West Point turned to SETAAC, which helps companies that have been negatively impacted by imports develop and implement turn-around strategies. Companies in Alabama, Florida, Georgia, Kentucky, Mississippi, North Carolina, Puerto Rico, South Carolina and Tennessee are eligible for help from SETAAC, which is funded by the U.S. Department of Commerce.

Typically, companies that are involved in the SETAAC program receive assistance in marketing consulting, manufacturing improvements, information systems improvements, employee training, and maintenance and quality systems improvements.

Marla Gorges, who was director of SETAAC at the time of the project, and James Seals, a project manager for the program, conducted a diagnostic review of West Point’s operations and helped prepare its application to the U.S. Department of Commerce. “They were wonderful,” Huguley said. “The process was painless.”

Like other firms applying for the program, West Point paid for 25 percent of the diagnostic visit. The federal government typically splits the costs of the improvement projects with a company, and in West Point’s case, the Commerce Department agreed to provide up to $75,000 in matching funds to be administered by SETAAC. Under the program’s rules, private sector consultants submit quotes for implementing improvement projects and the company selects the consultants that will execute the outlined changes.

A New Face
Armed with the new strategy, West Point set about changing its operations. Huguley and other executives at the firm had long been interested in using the firm’s engineering and production expertise to provide products to the U.S. military. SETAAC put the company in touch with consultant Dori Pincombe, who worked with West Point to market its capabilities to the federal government.

With her help, the firm received certification from the Historically Underutilized Business Zone (HUBZone) program, which helps small businesses in urban and rural communities gain preferential access to federal procurement opportunities. Pincombe also assisted the firm in achieving a designation that makes it easier to obtain contracts from the General Services Administration and took Huguley to numerous trade shows to help him network with government officials.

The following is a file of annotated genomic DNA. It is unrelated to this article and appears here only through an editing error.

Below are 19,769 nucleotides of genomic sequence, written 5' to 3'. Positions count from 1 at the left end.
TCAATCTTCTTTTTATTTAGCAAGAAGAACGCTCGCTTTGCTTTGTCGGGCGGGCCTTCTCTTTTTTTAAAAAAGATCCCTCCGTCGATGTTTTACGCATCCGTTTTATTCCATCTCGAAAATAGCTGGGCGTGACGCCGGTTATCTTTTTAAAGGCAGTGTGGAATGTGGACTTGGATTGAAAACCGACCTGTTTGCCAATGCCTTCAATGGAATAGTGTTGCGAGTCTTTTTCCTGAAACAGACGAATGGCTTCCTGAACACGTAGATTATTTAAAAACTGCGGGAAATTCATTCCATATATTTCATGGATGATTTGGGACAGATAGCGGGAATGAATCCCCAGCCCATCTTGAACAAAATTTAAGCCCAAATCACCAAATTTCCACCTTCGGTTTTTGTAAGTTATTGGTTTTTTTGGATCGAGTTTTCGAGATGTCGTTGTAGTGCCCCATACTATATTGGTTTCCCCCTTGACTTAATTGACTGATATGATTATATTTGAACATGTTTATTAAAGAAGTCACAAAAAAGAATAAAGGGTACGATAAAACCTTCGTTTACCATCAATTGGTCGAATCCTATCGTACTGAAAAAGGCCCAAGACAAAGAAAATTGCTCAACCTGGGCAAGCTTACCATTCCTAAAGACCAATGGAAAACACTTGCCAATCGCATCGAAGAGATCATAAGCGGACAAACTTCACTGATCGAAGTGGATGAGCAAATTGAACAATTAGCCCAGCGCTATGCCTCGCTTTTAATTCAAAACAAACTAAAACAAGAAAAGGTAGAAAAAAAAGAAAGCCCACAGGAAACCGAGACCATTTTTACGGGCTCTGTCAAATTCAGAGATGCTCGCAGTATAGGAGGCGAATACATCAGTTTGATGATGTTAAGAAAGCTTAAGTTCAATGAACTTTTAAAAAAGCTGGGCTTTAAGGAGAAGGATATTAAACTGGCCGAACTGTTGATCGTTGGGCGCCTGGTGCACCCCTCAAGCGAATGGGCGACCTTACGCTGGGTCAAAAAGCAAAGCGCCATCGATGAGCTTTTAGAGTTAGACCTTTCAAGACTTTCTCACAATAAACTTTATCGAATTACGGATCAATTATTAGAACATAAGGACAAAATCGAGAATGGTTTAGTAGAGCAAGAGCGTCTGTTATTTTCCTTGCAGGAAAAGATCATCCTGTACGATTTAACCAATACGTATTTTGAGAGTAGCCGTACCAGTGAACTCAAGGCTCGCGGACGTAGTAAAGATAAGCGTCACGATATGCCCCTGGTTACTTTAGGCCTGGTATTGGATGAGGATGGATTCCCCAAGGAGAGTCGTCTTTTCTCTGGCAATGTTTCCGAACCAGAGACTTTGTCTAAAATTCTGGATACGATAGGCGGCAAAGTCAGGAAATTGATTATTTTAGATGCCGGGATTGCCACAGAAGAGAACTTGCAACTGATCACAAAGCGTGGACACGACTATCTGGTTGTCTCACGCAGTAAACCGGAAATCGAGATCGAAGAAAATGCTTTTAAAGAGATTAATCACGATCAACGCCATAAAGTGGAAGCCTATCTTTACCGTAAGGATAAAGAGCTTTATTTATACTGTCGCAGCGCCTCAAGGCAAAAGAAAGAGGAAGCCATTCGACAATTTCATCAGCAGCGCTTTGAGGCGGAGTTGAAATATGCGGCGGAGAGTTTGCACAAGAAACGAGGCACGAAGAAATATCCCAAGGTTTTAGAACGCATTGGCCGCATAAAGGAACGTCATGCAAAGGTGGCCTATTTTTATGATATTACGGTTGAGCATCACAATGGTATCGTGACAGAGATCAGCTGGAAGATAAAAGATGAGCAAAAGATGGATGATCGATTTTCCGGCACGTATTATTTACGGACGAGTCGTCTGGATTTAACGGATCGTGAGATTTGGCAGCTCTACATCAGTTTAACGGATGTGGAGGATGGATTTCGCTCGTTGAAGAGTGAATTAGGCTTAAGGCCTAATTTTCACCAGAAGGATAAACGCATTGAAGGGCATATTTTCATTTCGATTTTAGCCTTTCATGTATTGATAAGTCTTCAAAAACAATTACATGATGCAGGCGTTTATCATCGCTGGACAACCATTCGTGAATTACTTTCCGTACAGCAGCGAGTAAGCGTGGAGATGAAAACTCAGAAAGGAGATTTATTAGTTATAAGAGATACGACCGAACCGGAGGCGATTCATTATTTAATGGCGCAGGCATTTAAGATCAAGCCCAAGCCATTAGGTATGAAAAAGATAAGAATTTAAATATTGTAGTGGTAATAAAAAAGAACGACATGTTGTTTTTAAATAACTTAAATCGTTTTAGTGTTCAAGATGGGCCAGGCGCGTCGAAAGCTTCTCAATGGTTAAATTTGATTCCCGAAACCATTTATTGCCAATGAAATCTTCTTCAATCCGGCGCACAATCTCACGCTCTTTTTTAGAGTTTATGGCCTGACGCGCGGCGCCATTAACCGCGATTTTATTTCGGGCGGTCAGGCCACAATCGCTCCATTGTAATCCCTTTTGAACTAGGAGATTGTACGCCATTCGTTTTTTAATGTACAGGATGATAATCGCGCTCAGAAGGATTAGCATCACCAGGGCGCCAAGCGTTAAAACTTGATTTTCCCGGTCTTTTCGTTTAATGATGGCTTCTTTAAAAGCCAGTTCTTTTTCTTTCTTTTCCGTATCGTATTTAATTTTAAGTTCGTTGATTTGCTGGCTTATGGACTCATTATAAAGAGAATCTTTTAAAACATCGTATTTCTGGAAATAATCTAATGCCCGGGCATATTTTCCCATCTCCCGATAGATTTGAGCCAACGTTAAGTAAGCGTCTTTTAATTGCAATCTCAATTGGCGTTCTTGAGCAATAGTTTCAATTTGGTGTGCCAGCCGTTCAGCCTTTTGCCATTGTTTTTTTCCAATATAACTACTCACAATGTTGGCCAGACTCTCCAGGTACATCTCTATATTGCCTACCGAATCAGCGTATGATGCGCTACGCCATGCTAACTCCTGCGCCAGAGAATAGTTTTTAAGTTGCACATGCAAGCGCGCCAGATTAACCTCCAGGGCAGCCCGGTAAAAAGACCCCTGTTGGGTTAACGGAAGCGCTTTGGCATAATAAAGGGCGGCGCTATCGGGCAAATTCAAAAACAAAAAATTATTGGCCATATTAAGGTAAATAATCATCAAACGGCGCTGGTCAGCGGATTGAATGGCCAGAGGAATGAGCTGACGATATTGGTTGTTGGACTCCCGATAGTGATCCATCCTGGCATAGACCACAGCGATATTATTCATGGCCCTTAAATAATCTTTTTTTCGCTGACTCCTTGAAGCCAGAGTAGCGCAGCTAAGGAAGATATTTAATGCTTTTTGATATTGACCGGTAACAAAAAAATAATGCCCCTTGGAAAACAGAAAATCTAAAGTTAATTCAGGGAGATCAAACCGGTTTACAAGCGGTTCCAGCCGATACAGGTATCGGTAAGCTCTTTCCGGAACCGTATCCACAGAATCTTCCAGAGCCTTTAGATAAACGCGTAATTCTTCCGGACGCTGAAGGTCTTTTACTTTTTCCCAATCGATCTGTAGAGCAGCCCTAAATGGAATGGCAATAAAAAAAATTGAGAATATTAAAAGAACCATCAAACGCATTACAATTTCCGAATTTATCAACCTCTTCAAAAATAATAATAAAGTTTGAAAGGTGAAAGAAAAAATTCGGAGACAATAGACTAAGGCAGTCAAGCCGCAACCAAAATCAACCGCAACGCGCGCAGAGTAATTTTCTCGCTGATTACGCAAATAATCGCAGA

Under Pincombe’s direction, the firm also changed its name to West Point Industries to emphasize its broader client base. It also redesigned its website and other marketing materials.

The work paid off, as the company now provides an ammunition testing system for the Air Force, a hydraulic lifting system used to conduct vehicle maintenance activities for the Army and weapon racks for the Army.

West Point also now makes component parts for manufacturers in a wide range of industries. Current clients include makers of slurry pumps, industrial compressors and blowers, and water and sewer pipe components.

Finally, the firm has just completed the design, manufacture and installation of a prototype turbine that can be used in wastewater treatment plants to generate electricity.

A Bright Future
As a result of the SETAAC program, West Point has revitalized its operations. The company has grown to 85 employees and has experienced a 10 percent growth in revenue during the past few years. At the end of first quarter 2012, the firm was on track for a 25 percent increase in revenue when compared with 2011.

“SETAAC has never hesitated when we’ve asked for help,” Huguley said. “They’ve been incredible. They helped guide us out of our darkest days.”

“We could not be more thrilled about West Point’s turnaround,” Seals said. “Their story is what SETAAC is all about.”